A tribute to a fallen transit hero
We met Courtney Brousseau at Muni Diaries Live last year, and he was so immediately warm and full of joy that I thought we must have met him somewhere before. He walked right up to us to introduce himself, and it was clear he loved the city so much and wanted to make it better for bus riders.
On Friday, Courtney was shot in the Mission, a bystander caught in what The San Francisco Chronicle says were 50-60 bullets that were fired on that block. This was just minutes after he tweeted that he was enjoying a burrito in Dolores Park and that “for a brief moment everything felt okay.” He died Monday night. He was 22.
We can’t stop thinking about the evening when we first met Courtney. He was wearing a jacket full of transit buttons and had just hosted an afternoon transit pub crawl with Chris Arvin (one of our storytellers that night), which terminated at the show.
As I talked to Courtney that night, I thought, “There should be more people like him.” Meeting Courtney gave me a new sense of hope that new, young people in the city still like what we’re doing—after all, we’ve been documenting transit culture for more than a decade at this point.
Courtney was a passionate transit advocate, hosting Gay for Transit, which he described as “a monthly SF meetup for queer folks who love public transit,” tweeting about BART’s new fleet and more. Every week, his transit-loving tweets would make our day as we comb the Twitter universe for insightful and incisive tweets about the Muni experience. He embodied everything we hope transit culture could be.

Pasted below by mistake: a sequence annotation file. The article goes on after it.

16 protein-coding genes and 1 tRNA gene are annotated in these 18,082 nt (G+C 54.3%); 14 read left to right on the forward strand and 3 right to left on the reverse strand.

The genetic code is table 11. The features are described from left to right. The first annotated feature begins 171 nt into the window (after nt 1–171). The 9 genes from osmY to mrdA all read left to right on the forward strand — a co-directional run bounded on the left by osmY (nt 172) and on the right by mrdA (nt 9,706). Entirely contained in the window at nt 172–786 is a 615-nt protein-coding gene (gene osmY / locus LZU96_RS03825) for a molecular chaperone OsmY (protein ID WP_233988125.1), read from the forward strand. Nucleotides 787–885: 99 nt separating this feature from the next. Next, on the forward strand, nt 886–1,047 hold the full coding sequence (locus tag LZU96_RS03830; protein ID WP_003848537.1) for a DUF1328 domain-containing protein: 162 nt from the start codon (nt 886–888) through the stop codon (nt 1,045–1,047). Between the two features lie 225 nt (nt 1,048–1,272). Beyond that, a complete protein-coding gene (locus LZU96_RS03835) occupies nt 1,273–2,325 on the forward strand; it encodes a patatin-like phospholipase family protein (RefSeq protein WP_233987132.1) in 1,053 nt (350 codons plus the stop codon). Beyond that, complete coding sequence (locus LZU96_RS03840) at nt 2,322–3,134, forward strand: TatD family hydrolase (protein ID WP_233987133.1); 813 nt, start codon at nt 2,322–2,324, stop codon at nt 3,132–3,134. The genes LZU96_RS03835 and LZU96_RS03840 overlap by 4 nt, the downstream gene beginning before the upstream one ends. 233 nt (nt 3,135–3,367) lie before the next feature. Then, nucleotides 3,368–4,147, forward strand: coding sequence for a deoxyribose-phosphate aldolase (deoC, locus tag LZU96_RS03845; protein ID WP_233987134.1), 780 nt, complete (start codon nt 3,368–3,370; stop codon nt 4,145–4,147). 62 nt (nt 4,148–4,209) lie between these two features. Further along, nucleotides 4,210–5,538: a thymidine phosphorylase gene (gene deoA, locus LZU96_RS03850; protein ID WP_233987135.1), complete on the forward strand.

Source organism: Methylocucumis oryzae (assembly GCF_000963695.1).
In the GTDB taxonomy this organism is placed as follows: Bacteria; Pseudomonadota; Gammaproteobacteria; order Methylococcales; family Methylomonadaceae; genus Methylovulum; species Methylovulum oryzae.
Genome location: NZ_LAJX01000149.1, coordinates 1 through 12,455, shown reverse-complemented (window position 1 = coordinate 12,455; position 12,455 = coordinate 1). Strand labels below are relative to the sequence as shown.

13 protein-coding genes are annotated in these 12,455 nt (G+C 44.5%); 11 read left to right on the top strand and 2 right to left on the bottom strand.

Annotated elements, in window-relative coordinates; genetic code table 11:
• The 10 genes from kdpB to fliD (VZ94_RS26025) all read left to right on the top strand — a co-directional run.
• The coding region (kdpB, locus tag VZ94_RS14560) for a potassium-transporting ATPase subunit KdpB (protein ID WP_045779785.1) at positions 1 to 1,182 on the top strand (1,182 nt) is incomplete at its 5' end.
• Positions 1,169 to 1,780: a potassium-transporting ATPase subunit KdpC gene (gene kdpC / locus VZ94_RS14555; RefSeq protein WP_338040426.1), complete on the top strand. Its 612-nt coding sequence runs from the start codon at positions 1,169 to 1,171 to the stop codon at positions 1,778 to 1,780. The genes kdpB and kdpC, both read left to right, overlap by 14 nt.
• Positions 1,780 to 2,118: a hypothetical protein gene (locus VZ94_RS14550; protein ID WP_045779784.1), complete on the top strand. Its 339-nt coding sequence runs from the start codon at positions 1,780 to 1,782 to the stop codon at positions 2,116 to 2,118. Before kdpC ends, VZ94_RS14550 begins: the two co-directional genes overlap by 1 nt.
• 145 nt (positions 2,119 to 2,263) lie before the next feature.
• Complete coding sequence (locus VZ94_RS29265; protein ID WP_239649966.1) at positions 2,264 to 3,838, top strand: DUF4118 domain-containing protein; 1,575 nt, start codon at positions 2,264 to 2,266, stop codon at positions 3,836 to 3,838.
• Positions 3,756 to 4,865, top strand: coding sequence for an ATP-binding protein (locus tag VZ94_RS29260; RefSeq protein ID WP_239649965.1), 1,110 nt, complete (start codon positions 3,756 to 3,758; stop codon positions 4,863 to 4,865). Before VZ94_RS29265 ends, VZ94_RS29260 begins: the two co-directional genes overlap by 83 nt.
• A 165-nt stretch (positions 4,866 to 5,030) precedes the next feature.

On Twitter, there are a flood of tributes to him. Here are just a few of the tweets honoring how he’s impacted those around him.
From fans and friends of his transit crawl:
His advocacy work was well-known to BART and SFTMA head Jeffrey Tumlin:
I can’t agree with Jeffrey Tumlin more that Courtney was the 22-year-old I wish I had been. And maybe the 32-year-old I wish I had been, too. One of his friends, a former activist, said that her favorite memory was Courtney asking her for advice: “How do I decide what hills NOT to die on?”
Courtney’s friends found a few ways to continue his ideas, here are two:
There aren’t enough words to express how Courtney’s friends and family have been impacted by this loss. We’re grateful to have met him, and we’ll be here to keep telling stories about transit and hoping we’ll meet more like him.
Photo by @HeatherGrey_